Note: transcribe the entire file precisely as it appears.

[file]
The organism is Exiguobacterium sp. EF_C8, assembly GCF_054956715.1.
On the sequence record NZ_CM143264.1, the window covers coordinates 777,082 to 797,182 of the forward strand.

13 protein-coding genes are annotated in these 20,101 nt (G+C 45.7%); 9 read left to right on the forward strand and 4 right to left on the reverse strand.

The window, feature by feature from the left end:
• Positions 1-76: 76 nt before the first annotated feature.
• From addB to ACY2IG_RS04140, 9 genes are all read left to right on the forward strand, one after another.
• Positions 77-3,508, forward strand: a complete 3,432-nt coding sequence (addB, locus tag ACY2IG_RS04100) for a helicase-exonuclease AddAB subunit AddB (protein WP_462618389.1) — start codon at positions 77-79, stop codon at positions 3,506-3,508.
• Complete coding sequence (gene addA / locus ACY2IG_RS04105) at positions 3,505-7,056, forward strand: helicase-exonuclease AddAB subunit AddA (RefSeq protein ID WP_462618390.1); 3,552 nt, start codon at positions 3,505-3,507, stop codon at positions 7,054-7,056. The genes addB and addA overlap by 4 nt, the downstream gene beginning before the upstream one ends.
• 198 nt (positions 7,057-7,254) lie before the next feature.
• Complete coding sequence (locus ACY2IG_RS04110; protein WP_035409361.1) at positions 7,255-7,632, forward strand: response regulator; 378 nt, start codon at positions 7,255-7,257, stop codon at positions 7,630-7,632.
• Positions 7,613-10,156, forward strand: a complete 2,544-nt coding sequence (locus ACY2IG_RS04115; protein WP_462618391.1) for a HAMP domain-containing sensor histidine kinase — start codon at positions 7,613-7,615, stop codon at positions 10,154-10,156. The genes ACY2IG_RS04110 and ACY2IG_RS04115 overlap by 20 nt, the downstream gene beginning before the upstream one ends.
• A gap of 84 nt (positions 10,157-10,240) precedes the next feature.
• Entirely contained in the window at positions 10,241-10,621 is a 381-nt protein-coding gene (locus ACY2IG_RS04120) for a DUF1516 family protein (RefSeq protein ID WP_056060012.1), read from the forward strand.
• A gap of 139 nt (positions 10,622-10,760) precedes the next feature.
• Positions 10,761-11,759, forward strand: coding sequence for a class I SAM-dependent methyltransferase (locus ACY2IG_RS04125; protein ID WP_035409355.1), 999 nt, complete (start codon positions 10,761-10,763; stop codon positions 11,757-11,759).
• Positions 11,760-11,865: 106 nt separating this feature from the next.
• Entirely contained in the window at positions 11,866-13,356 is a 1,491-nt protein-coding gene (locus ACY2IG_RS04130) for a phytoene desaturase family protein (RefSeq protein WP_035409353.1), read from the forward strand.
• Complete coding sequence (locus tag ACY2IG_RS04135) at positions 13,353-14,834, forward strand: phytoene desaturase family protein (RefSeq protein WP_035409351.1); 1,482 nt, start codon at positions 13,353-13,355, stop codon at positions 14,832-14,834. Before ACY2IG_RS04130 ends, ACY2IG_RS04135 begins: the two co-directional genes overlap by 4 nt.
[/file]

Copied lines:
The organism is Exiguobacterium sp. EF_C8, assembly GCF_054956715.1.
On the sequence record NZ_CM143264.1, the window covers coordinates 777,082 to 797,182 of the forward strand.

13 protein-coding genes are annotated in these 20,101 nt (G+C 45.7%); 9 read left to right on the forward strand and 4 right to left on the reverse strand.

The window, feature by feature from the left end:
• Positions 1-76: 76 nt before the first annotated feature.
• From addB to ACY2IG_RS04140, 9 genes are all read left to right on the forward strand, one after another.
• Positions 77-3,508, forward strand: a complete 3,432-nt coding sequence (addB, locus tag ACY2IG_RS04100) for a helicase-exonuclease AddAB subunit AddB (protein WP_462618389.1) — start codon at positions 77-79, stop codon at positions 3,506-3,508.
• Complete coding sequence (gene addA / locus ACY2IG_RS04105) at positions 3,505-7,056, forward strand: helicase-exonuclease AddAB subunit AddA (RefSeq protein ID WP_462618390.1); 3,552 nt, start codon at positions 3,505-3,507, stop codon at positions 7,054-7,056. The genes addB and addA overlap by 4 nt, the downstream gene beginning before the upstream one ends.
• 198 nt (positions 7,057-7,254) lie before the next feature.
• Complete coding sequence (locus ACY2IG_RS04110; protein WP_035409361.1) at positions 7,255-7,632, forward strand: response regulator; 378 nt, start codon at positions 7,255-7,257, stop codon at positions 7,630-7,632.
• Positions 7,613-10,156, forward strand: a complete 2,544-nt coding sequence (locus ACY2IG_RS04115; protein WP_462618391.1) for a HAMP domain-containing sensor histidine kinase — start codon at positions 7,613-7,615, stop codon at positions 10,154-10,156. The genes ACY2IG_RS04110 and ACY2IG_RS04115 overlap by 20 nt, the downstream gene beginning before the upstream one ends.
• A gap of 84 nt (positions 10,157-10,240) precedes the next feature.
• Entirely contained in the window at positions 10,241-10,621 is a 381-nt protein-coding gene (locus ACY2IG_RS04120) for a DUF1516 family protein (RefSeq protein ID WP_056060012.1), read from the forward strand.
• A gap of 139 nt (positions 10,622-10,760) precedes the next feature.
• Positions 10,761-11,759, forward strand: coding sequence for a class I SAM-dependent methyltransferase (locus ACY2IG_RS04125; protein ID WP_035409355.1), 999 nt, complete (start codon positions 10,761-10,763; stop codon positions 11,757-11,759).
• Positions 11,760-11,865: 106 nt separating this feature from the next.
• Entirely contained in the window at positions 11,866-13,356 is a 1,491-nt protein-coding gene (locus ACY2IG_RS04130) for a phytoene desaturase family protein (RefSeq protein WP_035409353.1), read from the forward strand.
• Complete coding sequence (locus tag ACY2IG_RS04135) at positions 13,353-14,834, forward strand: phytoene desaturase family protein (RefSeq protein WP_035409351.1); 1,482 nt, start codon at positions 13,353-13,355, stop codon at positions 14,832-14,834. Before ACY2IG_RS04130 ends, ACY2IG_RS04135 begins: the two co-directional genes overlap by 4 nt.